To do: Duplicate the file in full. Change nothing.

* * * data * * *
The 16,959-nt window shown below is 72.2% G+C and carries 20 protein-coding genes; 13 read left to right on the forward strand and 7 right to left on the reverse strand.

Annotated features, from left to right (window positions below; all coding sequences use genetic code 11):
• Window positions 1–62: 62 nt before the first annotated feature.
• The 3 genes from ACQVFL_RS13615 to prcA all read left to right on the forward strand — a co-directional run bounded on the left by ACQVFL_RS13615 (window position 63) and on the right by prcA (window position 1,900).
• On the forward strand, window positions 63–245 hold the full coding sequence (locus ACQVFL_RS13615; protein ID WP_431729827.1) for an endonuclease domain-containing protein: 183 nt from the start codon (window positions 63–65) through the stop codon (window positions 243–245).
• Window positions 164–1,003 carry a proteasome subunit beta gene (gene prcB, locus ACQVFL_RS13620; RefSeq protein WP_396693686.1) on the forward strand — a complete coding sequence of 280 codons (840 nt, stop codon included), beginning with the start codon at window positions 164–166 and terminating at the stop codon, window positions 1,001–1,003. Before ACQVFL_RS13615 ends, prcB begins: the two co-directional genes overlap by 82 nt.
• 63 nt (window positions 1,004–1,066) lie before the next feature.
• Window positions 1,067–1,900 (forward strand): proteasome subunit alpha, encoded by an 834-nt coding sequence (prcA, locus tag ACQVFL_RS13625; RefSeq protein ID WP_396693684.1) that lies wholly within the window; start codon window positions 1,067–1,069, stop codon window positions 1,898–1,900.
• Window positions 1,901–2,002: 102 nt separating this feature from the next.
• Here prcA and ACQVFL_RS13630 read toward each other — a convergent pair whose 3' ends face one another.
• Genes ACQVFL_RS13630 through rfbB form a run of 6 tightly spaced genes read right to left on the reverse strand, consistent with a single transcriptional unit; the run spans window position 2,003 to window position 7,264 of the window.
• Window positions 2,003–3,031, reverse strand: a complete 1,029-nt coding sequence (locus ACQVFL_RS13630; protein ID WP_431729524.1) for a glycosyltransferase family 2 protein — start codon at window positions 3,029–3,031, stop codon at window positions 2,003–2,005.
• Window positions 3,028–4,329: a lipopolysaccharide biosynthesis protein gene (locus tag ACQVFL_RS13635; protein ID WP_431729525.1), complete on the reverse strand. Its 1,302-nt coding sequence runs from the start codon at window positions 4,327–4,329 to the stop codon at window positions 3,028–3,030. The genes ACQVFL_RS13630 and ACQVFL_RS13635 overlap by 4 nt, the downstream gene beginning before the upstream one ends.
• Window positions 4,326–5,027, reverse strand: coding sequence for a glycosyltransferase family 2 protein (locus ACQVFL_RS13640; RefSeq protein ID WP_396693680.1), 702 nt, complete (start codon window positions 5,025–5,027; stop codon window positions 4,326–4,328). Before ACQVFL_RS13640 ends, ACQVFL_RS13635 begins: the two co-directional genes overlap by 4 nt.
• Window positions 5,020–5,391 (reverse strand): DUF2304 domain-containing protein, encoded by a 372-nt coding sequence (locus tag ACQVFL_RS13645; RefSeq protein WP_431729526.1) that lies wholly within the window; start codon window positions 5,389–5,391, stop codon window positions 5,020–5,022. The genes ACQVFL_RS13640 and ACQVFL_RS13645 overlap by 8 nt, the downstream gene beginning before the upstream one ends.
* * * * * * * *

The 16,959-nt window shown below is 72.2% G+C and carries 20 protein-coding genes; 13 read left to right on the forward strand and 7 right to left on the reverse strand.

Annotated features, from left to right (window positions below; all coding sequences use genetic code 11):
• Window positions 1–62: 62 nt before the first annotated feature.
• The 3 genes from ACQVFL_RS13615 to prcA all read left to right on the forward strand — a co-directional run bounded on the left by ACQVFL_RS13615 (window position 63) and on the right by prcA (window position 1,900).
• On the forward strand, window positions 63–245 hold the full coding sequence (locus ACQVFL_RS13615; protein ID WP_431729827.1) for an endonuclease domain-containing protein: 183 nt from the start codon (window positions 63–65) through the stop codon (window positions 243–245).
• Window positions 164–1,003 carry a proteasome subunit beta gene (gene prcB, locus ACQVFL_RS13620; RefSeq protein WP_396693686.1) on the forward strand — a complete coding sequence of 280 codons (840 nt, stop codon included), beginning with the start codon at window positions 164–166 and terminating at the stop codon, window positions 1,001–1,003. Before ACQVFL_RS13615 ends, prcB begins: the two co-directional genes overlap by 82 nt.
• 63 nt (window positions 1,004–1,066) lie before the next feature.
• Window positions 1,067–1,900 (forward strand): proteasome subunit alpha, encoded by an 834-nt coding sequence (prcA, locus tag ACQVFL_RS13625; RefSeq protein ID WP_396693684.1) that lies wholly within the window; start codon window positions 1,067–1,069, stop codon window positions 1,898–1,900.
• Window positions 1,901–2,002: 102 nt separating this feature from the next.
• Here prcA and ACQVFL_RS13630 read toward each other — a convergent pair whose 3' ends face one another.
• Genes ACQVFL_RS13630 through rfbB form a run of 6 tightly spaced genes read right to left on the reverse strand, consistent with a single transcriptional unit; the run spans window position 2,003 to window position 7,264 of the window.
• Window positions 2,003–3,031, reverse strand: a complete 1,029-nt coding sequence (locus ACQVFL_RS13630; protein ID WP_431729524.1) for a glycosyltransferase family 2 protein — start codon at window positions 3,029–3,031, stop codon at window positions 2,003–2,005.
• Window positions 3,028–4,329: a lipopolysaccharide biosynthesis protein gene (locus tag ACQVFL_RS13635; protein ID WP_431729525.1), complete on the reverse strand. Its 1,302-nt coding sequence runs from the start codon at window positions 4,327–4,329 to the stop codon at window positions 3,028–3,030. The genes ACQVFL_RS13630 and ACQVFL_RS13635 overlap by 4 nt, the downstream gene beginning before the upstream one ends.
• Window positions 4,326–5,027, reverse strand: coding sequence for a glycosyltransferase family 2 protein (locus ACQVFL_RS13640; RefSeq protein ID WP_396693680.1), 702 nt, complete (start codon window positions 5,025–5,027; stop codon window positions 4,326–4,328). Before ACQVFL_RS13640 ends, ACQVFL_RS13635 begins: the two co-directional genes overlap by 4 nt.
• Window positions 5,020–5,391 (reverse strand): DUF2304 domain-containing protein, encoded by a 372-nt coding sequence (locus tag ACQVFL_RS13645; RefSeq protein WP_431729526.1) that lies wholly within the window; start codon window positions 5,389–5,391, stop codon window positions 5,020–5,022. The genes ACQVFL_RS13640 and ACQVFL_RS13645 overlap by 8 nt, the downstream gene beginning before the upstream one ends.